Eco-Tourism & Volunteering

Often people don’t realise the role that many large travel agents play in the tours and volunteering opportunities they advertise. The branding of eco-tourism has become very fashionable and unfortunately many travels agents have taken advantage of this. Many ‘eco-tours’ have nothing ‘eco’ of note; although people book these products because they are motivated to decrease their negative impact on the environment, they are sometimes being sold a product that simply provides the agent with commercial profit. All to often, little or no consideration has been given to the environmental impact of the tourist on the area.

Eco-tourism and volunteering opportunities with wildlife are often offering irresponsible and dangerous practices, with products developed exclusively with the human’s satisfaction in mind, with little or no regard to what is in the best interest of the animal. Unfortunately, the Western tourist is generally not prone to investigate and question a situation: given our access to technology and the internet, this is rather inexcusable.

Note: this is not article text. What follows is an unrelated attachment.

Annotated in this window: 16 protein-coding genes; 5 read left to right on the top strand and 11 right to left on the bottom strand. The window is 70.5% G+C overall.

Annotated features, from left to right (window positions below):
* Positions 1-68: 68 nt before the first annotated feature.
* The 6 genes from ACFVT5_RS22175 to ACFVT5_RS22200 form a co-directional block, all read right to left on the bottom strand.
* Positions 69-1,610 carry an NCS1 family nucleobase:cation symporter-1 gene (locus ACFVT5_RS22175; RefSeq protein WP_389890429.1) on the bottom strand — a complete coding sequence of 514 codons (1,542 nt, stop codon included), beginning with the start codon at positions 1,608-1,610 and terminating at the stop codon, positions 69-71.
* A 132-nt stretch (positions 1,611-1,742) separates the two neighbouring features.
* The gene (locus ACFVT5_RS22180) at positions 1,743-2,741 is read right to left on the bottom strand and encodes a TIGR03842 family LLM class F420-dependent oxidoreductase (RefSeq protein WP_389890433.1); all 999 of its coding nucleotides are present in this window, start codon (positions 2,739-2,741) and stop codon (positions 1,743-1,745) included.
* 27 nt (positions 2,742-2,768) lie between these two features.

When travelling overseas and perhaps seeking encounters with exotic animals, please stop to consider the following points when presented with the chance for a photo opportunity, or up-close experience with an animal:

  • If the animal is a baby, where is it’s mother and how has the centre/attraction acquired it?
  • If you have to pay for a photo with the animal, can you be sure if it is the animals that are benefiting from this money? If so, has consideration been given to the welfare of the animal in question?
  • Were you asked to disinfect, adhere to a quarantine procedure or wear a facemask? Has any consideration been given to the potential pathogens you can pass to any animal; primates in particular?
  • You think of it as a once in a lifetime experience – the animal is often subjected to this on a daily basis, many times a day